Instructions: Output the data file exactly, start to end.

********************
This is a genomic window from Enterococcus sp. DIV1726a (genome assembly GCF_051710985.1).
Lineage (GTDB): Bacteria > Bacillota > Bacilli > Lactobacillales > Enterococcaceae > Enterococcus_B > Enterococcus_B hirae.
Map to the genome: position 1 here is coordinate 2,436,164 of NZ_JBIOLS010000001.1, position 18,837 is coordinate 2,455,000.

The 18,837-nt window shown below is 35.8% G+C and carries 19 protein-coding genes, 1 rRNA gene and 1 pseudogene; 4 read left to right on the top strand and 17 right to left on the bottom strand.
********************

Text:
This is a genomic window from Enterococcus sp. DIV1726a (genome assembly GCF_051710985.1).
Lineage (GTDB): Bacteria > Bacillota > Bacilli > Lactobacillales > Enterococcaceae > Enterococcus_B > Enterococcus_B hirae.
Map to the genome: position 1 here is coordinate 2,436,164 of NZ_JBIOLS010000001.1, position 18,837 is coordinate 2,455,000.

The 18,837-nt window shown below is 35.8% G+C and carries 19 protein-coding genes, 1 rRNA gene and 1 pseudogene; 4 read left to right on the top strand and 17 right to left on the bottom strand.